Cloudera Engineering Blog · General Posts
Markov Chain Monte Carlo methods are another example of useful statistical computation for Big Data that is capably enabled by Apache Spark.
During my internship at Cloudera, I have been working on integrating PyMC with Apache Spark. PyMC is an open source Python package that allows users to easily apply Bayesian machine learning methods to their data, while Spark is a new, general framework for distributed computing on Hadoop. Together, they provide a scalable framework for scalable Markov Chain Monte Carlo (MCMC) methods. In this blog post, I am going to describe my work on distributing large-scale graphical models and MCMC computation.
Markov Chain Monte Carlo Methods
It was good to see Jay Kreps (@jaykreps), the LinkedIn engineer who is the tech lead for that company’s online data infrastructure, visit Cloudera Engineering yesterday to spread the good word about Apache Kafka.
Kafka, of course, was originally developed inside LinkedIn and entered the Apache Incubator in 2011. Today, it is being widely adopted as a pub/sub framework that works at massive scale (and which is commonly used to write to Apache Hadoop clusters, and even data warehouses).
Get started with Apache Hadoop and use-case examples online in just seconds.
Today, we announced Cloudera Live, a new online service for developers and analysts (currently in public beta) that makes it easy to learn, explore, and try out CDH, Cloudera’s open source software distribution containing Apache Hadoop and related projects. No downloads, no installations, no waiting — just point-and-play!
This quick demo illustrates how easy it is to implement role-based access and control in Impala using Sentry.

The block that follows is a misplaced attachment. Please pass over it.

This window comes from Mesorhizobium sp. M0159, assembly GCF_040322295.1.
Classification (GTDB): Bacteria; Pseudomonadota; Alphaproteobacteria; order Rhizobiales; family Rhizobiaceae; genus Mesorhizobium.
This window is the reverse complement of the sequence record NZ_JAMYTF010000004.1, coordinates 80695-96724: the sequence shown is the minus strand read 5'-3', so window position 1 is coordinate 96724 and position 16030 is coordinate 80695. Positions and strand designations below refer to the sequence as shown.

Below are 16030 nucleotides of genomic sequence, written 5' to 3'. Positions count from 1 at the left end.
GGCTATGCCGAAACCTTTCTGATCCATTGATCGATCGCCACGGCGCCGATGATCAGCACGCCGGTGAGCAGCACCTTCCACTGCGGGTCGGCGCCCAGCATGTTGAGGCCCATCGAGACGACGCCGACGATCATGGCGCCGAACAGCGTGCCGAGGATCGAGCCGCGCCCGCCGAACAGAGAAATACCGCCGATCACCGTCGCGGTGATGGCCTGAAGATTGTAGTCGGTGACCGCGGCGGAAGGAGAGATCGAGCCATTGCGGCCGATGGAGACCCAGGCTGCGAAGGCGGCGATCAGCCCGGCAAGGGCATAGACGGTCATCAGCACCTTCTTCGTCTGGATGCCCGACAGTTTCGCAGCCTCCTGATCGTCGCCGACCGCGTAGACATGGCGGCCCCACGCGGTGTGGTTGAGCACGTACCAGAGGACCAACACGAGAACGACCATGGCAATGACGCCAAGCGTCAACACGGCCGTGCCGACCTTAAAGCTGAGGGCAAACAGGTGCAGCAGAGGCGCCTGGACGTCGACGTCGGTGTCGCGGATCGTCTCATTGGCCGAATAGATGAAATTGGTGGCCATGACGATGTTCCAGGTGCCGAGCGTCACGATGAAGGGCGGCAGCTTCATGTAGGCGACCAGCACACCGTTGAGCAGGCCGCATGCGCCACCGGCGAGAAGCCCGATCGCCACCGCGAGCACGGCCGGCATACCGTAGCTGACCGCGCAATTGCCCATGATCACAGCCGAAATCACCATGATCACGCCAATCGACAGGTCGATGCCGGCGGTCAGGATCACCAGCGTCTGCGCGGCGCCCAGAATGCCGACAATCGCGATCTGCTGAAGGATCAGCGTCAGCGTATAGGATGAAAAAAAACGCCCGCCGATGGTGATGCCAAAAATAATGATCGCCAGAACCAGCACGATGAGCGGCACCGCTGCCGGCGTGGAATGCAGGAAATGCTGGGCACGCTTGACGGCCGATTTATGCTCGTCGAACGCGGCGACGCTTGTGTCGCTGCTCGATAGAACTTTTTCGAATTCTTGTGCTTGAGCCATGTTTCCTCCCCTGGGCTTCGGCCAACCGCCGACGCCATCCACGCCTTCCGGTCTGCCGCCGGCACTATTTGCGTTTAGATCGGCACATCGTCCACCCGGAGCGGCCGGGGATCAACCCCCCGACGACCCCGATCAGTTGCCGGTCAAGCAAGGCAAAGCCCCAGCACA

Apache Sentry (incubating) is the Apache Hadoop ecosystem tool for role-based access control (RBAC). In this how-to, I will demonstrate how to implement Sentry for RBAC in Impala. I feel this introduction is best motivated by a use case.
Sure, Spark is fast, but it also gives developers a positive experience they won’t soon forget.
Apache Spark is well known today for its performance benefits over MapReduce, as well as its versatility. However, another important benefit – the elegance of the development experience – gets less mainstream attention.
Learn how to use Cloudera Search along with RBL-JE to search and index documents in multiple languages.
Our thanks to Basis Technology for providing the how-to below!
Create a test environment for writing and testing Giraph jobs, or just for playing around with Giraph and small sample datasets.
Apache Giraph is a scalable, fault-tolerant implementation of graph-processing algorithms in Apache Hadoop clusters of up to thousands of computing nodes. Giraph is in use at companies like Facebook and PayPal, for example, to help represent and analyze the billions (or even trillions) of connections across massive datasets. Giraph was inspired by Google’s Pregel framework and integrates well with Apache Accumulo, Apache HBase, Apache Hive, and Cloudera Impala.
Impala’s speed now beats the fastest SQL-on-Hadoop alternatives. Test for yourself!
Since the initial beta release of Cloudera Impala more than one year ago (October 2012), we’ve been committed to regularly updating you about its evolution into the standard for running interactive SQL queries across data in Apache Hadoop and Hadoop-based enterprise data hubs. To briefly recap where we are today:
More and more customers are using automation/configuration management frameworks alongside Cloudera Manager.
As Apache Hadoop clusters continue to grow in size, complexity, and business importance as the foundational infrastructure for an Enterprise Data Hub, the use cases for a robust and mature management console expand.
Cloudera Manager lets you add a YARN service in the same way you would add any other Cloudera Manager-managed service.
In Apache Hadoop 2, YARN and MapReduce 2 (MR2) are long-needed upgrades for scheduling, resource management, and execution in Hadoop. At their core, the improvements separate cluster resource management capabilities from MapReduce-specific logic. They enable Hadoop to share resources dynamically between MapReduce and other parallel processing frameworks, such as Cloudera Impala; allow more sensible and finer-grained resource configuration for better cluster utilization; and permit Hadoop to scale to accommodate more and larger jobs.